The Public Affairs Committee (PAC) yesterday met President Lazarus Chakwera at Sanjika Palace in Blantyre where the quasi-religious body presented a progress report on conflict resolution efforts on two sensitive religious issues.
The issues involved a billboard erected by Islamic Information Bureau in Blantyre which some sections of the Christian community felt was in bad taste and ordered its pulling down.
The second issue was on dress code where Muslim Association of Malawi (MAM) wants female Muslim students to be free to wear hijab—Islamic head gear—in government and Christian schools.
According to a prepared statement we have seen, PAC chairperson Monsignor Patrick Thawale told the President that their report was a follow-up to an earlier meeting with him on August 6 2020 in Lilongwe.
The President, who quit the pulpit to join frontline politics in 2013, had asked PAC to update him on religious intolerance, especially on the billboard dispute, which was a hot issue then.
“Your Excellency, the second aspect is the fact that the issue of the dress code was not finalised last year because of our focus on elections,” he said.
Thawale said since the advent of multiparty system of government in the country, religious and cultural intolerance have been observed.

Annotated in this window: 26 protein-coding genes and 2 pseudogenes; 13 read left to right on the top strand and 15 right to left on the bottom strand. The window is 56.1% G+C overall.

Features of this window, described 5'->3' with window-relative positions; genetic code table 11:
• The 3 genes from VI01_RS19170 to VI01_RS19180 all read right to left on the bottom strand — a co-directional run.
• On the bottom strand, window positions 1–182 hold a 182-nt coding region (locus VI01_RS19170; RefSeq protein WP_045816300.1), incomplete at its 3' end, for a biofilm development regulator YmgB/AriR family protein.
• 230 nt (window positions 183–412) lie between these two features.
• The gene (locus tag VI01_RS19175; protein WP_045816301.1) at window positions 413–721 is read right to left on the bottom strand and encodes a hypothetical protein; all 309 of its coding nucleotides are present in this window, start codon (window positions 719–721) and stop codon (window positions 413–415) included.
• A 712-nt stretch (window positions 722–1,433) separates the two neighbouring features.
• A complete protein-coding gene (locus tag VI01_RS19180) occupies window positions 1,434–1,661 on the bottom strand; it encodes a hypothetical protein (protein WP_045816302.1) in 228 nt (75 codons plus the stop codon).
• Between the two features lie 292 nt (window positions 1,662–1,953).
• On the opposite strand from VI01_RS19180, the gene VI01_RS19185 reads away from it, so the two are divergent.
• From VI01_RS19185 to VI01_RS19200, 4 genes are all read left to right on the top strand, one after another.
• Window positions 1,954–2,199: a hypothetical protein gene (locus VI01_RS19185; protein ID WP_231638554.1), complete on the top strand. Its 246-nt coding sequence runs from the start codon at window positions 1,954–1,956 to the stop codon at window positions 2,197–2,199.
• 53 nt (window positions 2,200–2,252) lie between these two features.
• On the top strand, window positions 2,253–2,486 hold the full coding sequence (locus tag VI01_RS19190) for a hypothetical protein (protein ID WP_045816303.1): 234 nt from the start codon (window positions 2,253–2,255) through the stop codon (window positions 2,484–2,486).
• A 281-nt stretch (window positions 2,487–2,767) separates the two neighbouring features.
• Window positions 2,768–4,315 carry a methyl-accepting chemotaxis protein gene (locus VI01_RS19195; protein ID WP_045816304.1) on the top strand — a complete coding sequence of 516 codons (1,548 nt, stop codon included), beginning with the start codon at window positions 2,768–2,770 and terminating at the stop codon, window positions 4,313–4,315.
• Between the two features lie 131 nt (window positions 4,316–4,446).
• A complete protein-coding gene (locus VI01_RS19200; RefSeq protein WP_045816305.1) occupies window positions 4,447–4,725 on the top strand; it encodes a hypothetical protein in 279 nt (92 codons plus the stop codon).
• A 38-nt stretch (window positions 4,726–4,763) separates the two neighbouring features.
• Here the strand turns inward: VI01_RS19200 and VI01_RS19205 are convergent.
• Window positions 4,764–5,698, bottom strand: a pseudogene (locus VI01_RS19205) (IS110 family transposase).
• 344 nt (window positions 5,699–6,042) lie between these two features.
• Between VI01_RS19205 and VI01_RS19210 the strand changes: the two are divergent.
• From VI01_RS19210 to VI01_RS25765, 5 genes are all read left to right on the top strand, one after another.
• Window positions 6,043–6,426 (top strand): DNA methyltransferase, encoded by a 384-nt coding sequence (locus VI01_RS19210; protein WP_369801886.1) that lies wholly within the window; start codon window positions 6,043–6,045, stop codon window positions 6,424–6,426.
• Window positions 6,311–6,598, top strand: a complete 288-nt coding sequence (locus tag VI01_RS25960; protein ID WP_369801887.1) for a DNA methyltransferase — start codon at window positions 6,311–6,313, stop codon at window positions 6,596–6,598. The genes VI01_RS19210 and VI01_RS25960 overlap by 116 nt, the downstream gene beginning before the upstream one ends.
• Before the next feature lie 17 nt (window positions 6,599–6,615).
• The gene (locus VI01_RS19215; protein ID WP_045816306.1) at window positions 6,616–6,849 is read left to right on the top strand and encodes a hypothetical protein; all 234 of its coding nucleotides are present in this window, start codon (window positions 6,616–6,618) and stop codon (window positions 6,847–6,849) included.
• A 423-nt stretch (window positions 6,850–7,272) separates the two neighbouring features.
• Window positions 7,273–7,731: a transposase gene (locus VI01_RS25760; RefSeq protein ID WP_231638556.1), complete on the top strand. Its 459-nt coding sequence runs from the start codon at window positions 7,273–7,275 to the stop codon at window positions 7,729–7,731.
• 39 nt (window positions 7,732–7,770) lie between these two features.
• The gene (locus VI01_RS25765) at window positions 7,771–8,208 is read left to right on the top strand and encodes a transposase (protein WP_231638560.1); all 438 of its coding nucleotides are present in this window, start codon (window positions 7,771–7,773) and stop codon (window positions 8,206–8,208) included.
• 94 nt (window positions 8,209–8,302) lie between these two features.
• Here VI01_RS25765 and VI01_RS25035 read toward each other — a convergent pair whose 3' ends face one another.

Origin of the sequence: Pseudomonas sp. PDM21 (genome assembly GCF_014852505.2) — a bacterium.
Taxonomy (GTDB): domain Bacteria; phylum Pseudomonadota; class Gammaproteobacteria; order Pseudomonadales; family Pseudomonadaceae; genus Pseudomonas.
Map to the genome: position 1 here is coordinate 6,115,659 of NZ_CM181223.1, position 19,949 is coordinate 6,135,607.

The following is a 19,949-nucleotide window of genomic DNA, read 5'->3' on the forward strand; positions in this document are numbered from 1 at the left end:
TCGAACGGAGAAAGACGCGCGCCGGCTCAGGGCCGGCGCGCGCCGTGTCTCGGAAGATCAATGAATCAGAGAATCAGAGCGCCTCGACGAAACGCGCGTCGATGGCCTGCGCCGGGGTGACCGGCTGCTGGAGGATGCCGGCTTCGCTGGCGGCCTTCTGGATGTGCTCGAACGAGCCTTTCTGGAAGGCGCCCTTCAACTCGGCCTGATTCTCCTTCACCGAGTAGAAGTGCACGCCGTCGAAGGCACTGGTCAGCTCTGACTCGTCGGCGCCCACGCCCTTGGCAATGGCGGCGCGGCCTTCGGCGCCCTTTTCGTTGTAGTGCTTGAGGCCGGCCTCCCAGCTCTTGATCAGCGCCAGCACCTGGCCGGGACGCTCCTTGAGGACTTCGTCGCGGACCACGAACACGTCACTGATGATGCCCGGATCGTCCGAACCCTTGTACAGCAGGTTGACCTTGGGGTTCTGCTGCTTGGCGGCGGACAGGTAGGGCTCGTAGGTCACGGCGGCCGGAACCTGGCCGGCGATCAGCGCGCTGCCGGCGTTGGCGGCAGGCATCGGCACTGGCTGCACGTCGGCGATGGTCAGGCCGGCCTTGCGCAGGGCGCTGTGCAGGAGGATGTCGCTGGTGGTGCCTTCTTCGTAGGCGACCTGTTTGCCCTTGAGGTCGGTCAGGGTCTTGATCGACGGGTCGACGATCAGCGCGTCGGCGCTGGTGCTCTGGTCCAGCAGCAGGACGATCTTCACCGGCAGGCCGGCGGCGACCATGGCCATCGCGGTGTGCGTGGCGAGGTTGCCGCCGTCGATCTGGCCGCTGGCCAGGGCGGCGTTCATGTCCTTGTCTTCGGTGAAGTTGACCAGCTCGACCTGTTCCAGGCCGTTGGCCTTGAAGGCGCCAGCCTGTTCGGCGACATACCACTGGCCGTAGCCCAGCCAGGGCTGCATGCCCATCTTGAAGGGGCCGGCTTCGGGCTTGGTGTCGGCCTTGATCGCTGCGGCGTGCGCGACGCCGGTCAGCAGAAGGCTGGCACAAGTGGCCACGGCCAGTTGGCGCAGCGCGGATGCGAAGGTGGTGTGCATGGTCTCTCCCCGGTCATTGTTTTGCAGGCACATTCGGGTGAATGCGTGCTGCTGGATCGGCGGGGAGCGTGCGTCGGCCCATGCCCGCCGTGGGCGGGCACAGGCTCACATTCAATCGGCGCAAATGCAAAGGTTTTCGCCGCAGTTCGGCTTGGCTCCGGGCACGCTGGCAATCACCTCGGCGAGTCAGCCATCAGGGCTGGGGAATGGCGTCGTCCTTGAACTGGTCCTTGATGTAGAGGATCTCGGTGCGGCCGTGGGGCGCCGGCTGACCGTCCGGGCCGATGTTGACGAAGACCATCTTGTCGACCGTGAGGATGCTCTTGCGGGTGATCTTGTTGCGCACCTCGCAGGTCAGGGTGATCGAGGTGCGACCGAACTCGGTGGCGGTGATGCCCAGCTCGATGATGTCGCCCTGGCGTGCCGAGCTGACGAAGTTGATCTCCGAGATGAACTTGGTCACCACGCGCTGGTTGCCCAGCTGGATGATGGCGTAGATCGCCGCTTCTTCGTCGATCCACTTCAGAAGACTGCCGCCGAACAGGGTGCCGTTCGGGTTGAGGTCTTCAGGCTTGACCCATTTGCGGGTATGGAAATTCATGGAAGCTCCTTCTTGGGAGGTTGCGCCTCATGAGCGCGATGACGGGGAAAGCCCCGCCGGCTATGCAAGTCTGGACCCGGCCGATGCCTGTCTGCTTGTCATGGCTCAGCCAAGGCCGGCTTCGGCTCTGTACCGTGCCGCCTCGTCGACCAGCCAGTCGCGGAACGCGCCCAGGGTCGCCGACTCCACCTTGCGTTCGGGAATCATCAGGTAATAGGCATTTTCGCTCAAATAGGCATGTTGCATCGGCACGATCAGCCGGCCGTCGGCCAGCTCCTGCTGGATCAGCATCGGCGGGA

He said: “In 2019, dress code also emerged as a trigger of conflict between Muslims and Christians. In 2020 Fresh Presidential Election, the issue of faith arose as a campaign tool.
“In July 2020, an advert placed on a billboard around Maselema in the city of Blantyre became a trigger to a dispute between two faith groups. Having failed to settle the matter at local level in Blantyre, PAC was called upon to mediate on the issue.”
Thawale cited the mediation in which government, through Ministry of Civic Education and National Unity, participated.
The PAC board, he said, heard from representatives of MAM and Evangelical Association of Malawi, which demanded that the billboard be pulled down. He said relevant stakeholders concerned with the erection and removal of the billboard were engaged.
PAC told Chakwera the conflict resolution team found removal of the billboard as a solution.
On dress code, PAC told the President that a joint technical team comprising Muslims and Christians, seven from each side, was established to dialogue on general dress code in schools.
PAC said the matter is more complex than what the eye can see, adding it cannot be rushed although they intend to do this within the shortest period.
In an interview yesterday after the meeting, PAC executive director Robert Phiri said the President commended the quasi-religious grouping for the approach taken and that the matter was resolved amicably.
He described the meeting as cordial.
Presidential press secretary Brian Banda was not available for comment on the President’s side.